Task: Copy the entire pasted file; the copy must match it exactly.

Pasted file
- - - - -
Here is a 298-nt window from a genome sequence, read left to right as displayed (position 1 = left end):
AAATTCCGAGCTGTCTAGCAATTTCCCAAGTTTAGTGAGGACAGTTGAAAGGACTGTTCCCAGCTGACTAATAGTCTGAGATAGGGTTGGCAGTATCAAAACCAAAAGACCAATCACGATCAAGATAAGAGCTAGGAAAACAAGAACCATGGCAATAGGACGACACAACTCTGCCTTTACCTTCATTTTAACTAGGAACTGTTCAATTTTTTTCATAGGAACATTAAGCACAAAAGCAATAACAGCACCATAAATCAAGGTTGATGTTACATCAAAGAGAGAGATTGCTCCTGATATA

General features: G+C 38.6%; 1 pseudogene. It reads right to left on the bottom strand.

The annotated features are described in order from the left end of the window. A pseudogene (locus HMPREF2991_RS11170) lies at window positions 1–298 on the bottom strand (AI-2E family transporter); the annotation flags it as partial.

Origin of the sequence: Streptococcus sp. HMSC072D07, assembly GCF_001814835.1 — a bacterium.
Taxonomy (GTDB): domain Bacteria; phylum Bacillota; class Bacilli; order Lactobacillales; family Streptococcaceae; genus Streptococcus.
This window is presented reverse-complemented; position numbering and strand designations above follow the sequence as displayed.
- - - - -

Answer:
Here is a 298-nt window from a genome sequence, read left to right as displayed (position 1 = left end):
AAATTCCGAGCTGTCTAGCAATTTCCCAAGTTTAGTGAGGACAGTTGAAAGGACTGTTCCCAGCTGACTAATAGTCTGAGATAGGGTTGGCAGTATCAAAACCAAAAGACCAATCACGATCAAGATAAGAGCTAGGAAAACAAGAACCATGGCAATAGGACGACACAACTCTGCCTTTACCTTCATTTTAACTAGGAACTGTTCAATTTTTTTCATAGGAACATTAAGCACAAAAGCAATAACAGCACCATAAATCAAGGTTGATGTTACATCAAAGAGAGAGATTGCTCCTGATATA

General features: G+C 38.6%; 1 pseudogene. It reads right to left on the bottom strand.

The annotated features are described in order from the left end of the window. A pseudogene (locus HMPREF2991_RS11170) lies at window positions 1–298 on the bottom strand (AI-2E family transporter); the annotation flags it as partial.

Origin of the sequence: Streptococcus sp. HMSC072D07, assembly GCF_001814835.1 — a bacterium.
Taxonomy (GTDB): domain Bacteria; phylum Bacillota; class Bacilli; order Lactobacillales; family Streptococcaceae; genus Streptococcus.
This window is presented reverse-complemented; position numbering and strand designations above follow the sequence as displayed.